The decision and its impact
Pittsburgh scored two goals early in the first period on Belfour, which made the score 2-1. At this time, I’d like to do a quick shoutout to coach Mike Keenan, who thought that this was a perfect time to put Hasek into the game.
What sense at all does it make to take out a goalie who had a possible MVP season the previous year, started the last 11 games for your team in the playoffs, and was your go-to stud all year?
That put Hasek in a terrible situation as he was facing the best offense in the league who was already hot in the game. Hasek also hadn’t played much in the playoffs, was a rookie, and he wasn’t prepared for the situation.
The game also already had the feel of a high scoring game with three goals in 6 minutes from the get-go.
Anyways the Blackhawks ended up rallying to tie the score at 3-3 by the end of the first period and to Hasek’s credit he limited the damage and the teams were tied 4-4 after two. Then came the third period.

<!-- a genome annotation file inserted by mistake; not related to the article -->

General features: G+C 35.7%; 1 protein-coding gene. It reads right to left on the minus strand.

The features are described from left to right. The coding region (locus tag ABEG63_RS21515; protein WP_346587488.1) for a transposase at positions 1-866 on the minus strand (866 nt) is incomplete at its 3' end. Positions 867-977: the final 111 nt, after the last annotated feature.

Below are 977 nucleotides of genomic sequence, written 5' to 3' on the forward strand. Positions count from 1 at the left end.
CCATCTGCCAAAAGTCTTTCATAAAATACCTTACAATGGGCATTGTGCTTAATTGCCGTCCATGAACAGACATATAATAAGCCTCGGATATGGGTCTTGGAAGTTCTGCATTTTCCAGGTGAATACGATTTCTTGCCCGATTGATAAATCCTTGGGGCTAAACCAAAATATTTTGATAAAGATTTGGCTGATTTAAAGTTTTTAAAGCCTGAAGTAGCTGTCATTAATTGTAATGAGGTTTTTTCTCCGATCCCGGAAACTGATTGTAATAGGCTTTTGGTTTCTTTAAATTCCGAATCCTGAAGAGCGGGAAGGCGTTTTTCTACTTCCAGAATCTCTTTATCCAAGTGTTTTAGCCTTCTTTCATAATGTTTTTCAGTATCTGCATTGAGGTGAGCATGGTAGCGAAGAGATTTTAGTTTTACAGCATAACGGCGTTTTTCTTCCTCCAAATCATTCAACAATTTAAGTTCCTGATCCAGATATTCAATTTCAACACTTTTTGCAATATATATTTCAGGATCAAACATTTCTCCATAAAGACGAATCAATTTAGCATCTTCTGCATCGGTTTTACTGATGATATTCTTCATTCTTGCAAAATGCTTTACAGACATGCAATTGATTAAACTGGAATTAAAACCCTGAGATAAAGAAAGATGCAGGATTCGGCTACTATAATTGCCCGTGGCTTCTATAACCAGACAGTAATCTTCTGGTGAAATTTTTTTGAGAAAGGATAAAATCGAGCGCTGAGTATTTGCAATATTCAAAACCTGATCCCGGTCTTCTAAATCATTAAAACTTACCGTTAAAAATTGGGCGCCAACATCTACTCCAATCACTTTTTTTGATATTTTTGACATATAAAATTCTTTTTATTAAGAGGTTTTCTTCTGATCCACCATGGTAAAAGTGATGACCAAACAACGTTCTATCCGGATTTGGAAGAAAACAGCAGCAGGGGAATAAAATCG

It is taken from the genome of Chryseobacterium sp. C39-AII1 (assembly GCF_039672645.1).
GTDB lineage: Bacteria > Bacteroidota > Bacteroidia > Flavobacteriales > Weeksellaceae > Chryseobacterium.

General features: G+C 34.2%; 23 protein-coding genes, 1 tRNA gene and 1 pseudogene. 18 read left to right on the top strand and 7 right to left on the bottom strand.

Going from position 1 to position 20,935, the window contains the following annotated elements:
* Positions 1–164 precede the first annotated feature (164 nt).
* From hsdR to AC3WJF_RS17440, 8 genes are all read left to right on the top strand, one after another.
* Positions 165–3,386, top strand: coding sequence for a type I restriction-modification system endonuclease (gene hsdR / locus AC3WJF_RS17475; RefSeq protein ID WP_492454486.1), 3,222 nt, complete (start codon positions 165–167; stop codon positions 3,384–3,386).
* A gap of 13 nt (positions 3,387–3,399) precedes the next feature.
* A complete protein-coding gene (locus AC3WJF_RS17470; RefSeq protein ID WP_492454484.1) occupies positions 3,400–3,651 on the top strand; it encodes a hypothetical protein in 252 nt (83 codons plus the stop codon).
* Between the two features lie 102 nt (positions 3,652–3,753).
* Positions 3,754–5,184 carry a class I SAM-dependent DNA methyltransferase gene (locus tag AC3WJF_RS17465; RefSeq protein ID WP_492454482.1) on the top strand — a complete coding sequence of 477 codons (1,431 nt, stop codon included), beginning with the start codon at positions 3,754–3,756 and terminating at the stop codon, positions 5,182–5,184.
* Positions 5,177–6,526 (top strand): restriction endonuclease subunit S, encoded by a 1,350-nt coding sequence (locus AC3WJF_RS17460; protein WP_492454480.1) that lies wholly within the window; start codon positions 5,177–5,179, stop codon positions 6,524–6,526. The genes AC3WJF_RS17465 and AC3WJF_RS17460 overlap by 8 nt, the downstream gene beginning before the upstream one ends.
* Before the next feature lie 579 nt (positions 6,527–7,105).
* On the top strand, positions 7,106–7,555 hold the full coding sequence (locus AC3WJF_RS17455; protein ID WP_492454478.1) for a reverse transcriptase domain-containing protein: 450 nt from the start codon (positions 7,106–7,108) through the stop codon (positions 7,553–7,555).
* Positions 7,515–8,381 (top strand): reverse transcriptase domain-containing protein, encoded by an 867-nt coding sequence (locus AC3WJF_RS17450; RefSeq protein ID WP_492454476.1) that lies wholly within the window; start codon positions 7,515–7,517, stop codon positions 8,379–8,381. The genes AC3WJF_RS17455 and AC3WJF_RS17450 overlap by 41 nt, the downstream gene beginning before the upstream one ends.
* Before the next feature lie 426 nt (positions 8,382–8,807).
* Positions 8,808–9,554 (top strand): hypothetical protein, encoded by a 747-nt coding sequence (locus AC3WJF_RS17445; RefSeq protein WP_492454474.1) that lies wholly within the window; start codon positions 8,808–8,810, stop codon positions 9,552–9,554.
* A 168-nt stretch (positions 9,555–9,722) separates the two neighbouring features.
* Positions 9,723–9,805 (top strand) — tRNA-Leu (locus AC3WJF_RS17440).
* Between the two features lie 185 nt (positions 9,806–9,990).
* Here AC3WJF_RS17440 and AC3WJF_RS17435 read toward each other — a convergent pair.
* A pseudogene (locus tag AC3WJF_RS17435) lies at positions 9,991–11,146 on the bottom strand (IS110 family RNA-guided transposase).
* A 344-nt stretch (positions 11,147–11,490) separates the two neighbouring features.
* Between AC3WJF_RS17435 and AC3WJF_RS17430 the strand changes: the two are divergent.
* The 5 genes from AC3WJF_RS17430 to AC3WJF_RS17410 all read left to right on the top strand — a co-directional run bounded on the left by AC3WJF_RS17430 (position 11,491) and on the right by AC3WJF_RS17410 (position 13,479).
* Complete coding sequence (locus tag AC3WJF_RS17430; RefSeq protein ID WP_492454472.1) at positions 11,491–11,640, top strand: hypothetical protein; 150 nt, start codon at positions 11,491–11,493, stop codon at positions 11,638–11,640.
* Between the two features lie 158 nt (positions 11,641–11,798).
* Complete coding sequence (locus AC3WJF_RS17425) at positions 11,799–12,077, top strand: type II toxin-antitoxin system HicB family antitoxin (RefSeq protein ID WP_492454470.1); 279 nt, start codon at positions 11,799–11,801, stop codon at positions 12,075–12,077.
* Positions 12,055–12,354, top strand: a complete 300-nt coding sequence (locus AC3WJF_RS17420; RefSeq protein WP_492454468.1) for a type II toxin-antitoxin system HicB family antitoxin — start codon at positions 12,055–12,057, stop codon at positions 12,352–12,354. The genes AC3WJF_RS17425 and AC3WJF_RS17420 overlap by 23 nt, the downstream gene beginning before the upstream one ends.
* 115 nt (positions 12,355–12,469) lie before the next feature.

Hasek was not being badgered by this team by any standard, he faced only 25 shots total. Hasek is a great goalie but he blew this game by letting up two goals to Larry Murphy and Ron Francis in the third and not even a Jeremy Roenick goal in the 11th minute could jumpstart the Blackhawks.
This was such a monumental miscalculation from Keenan. He put a guy with no experience in front of the best offensive team in possibly NHL history, which is kind of like putting a dear in front of headlights and telling it to try to stop the car.
Hasek ended that game with a .840 save percentage, which is noteworthy because Belfour never had a percentage lower than that in the series or the Playoffs. What could have been a huge comeback in the series was cut short by a stupid coaching decision.
That decision put this team back several years and the Blackhawks would not be able to recover until their 2010s dynasty. Those several years of none playoff appearances could have been avoided if only the coach made a better decision to make none and stick with Belfour.